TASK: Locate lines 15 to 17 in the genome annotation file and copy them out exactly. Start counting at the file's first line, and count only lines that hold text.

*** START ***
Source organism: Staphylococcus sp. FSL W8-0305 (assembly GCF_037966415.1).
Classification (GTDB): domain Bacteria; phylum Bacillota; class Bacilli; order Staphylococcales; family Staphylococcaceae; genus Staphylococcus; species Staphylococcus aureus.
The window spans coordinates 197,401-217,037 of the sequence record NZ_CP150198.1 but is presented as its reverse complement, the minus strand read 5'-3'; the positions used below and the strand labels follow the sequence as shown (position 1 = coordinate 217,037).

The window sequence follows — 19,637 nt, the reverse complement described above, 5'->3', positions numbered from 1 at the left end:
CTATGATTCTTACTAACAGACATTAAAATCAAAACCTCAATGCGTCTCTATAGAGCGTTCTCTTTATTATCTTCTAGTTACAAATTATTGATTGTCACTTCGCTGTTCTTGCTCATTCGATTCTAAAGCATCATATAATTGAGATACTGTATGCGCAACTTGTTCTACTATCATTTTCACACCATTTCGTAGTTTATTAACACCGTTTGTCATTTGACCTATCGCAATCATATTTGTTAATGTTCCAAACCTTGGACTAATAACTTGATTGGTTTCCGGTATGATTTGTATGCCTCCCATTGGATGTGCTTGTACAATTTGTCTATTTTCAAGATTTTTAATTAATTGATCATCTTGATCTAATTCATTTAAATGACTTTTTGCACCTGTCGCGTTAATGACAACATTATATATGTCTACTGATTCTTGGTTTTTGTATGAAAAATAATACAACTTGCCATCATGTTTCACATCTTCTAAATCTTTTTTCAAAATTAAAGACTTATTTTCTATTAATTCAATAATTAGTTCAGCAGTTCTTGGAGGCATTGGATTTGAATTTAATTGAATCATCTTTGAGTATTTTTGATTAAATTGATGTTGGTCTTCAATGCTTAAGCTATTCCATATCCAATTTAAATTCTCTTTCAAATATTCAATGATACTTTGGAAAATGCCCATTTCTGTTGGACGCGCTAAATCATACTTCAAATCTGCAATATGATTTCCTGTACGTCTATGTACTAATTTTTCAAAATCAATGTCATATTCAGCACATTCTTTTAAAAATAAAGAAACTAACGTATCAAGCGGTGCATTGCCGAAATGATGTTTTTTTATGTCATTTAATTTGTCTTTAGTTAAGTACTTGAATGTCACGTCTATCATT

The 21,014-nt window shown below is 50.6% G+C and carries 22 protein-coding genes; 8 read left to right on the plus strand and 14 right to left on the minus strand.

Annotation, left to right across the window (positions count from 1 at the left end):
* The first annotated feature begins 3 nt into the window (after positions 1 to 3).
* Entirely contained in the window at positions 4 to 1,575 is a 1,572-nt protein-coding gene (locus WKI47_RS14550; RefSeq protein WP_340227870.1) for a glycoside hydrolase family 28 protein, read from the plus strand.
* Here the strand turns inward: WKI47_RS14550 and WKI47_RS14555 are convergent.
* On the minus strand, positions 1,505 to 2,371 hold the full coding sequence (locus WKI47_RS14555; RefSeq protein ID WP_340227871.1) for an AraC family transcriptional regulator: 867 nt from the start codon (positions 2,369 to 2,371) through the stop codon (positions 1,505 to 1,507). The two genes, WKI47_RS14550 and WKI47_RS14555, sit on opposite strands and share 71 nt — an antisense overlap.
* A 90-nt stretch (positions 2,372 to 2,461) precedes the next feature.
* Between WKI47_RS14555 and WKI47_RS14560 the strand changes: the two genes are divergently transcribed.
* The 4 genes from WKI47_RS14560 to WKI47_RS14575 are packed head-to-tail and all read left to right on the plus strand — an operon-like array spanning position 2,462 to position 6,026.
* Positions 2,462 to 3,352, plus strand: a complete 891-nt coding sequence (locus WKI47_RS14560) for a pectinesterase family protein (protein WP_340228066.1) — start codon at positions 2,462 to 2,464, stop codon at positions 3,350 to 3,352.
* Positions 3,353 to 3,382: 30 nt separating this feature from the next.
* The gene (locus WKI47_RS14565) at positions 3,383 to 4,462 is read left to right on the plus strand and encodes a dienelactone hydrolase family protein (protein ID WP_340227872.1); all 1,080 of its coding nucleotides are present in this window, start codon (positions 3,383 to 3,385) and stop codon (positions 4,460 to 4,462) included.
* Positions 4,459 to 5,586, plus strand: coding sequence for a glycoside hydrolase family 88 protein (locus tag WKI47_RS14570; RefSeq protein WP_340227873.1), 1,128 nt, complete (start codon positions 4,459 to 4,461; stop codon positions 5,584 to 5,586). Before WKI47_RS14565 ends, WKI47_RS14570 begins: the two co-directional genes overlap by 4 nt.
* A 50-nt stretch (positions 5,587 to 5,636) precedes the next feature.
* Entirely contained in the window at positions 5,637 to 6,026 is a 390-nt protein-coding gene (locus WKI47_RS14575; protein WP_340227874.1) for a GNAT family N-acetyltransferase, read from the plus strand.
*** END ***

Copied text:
* Positions 2,462 to 3,352, plus strand: a complete 891-nt coding sequence (locus WKI47_RS14560) for a pectinesterase family protein (protein WP_340228066.1) — start codon at positions 2,462 to 2,464, stop codon at positions 3,350 to 3,352.
* Positions 3,353 to 3,382: 30 nt separating this feature from the next.
* The gene (locus WKI47_RS14565) at positions 3,383 to 4,462 is read left to right on the plus strand and encodes a dienelactone hydrolase family protein (protein ID WP_340227872.1); all 1,080 of its coding nucleotides are present in this window, start codon (positions 3,383 to 3,385) and stop codon (positions 4,460 to 4,462) included.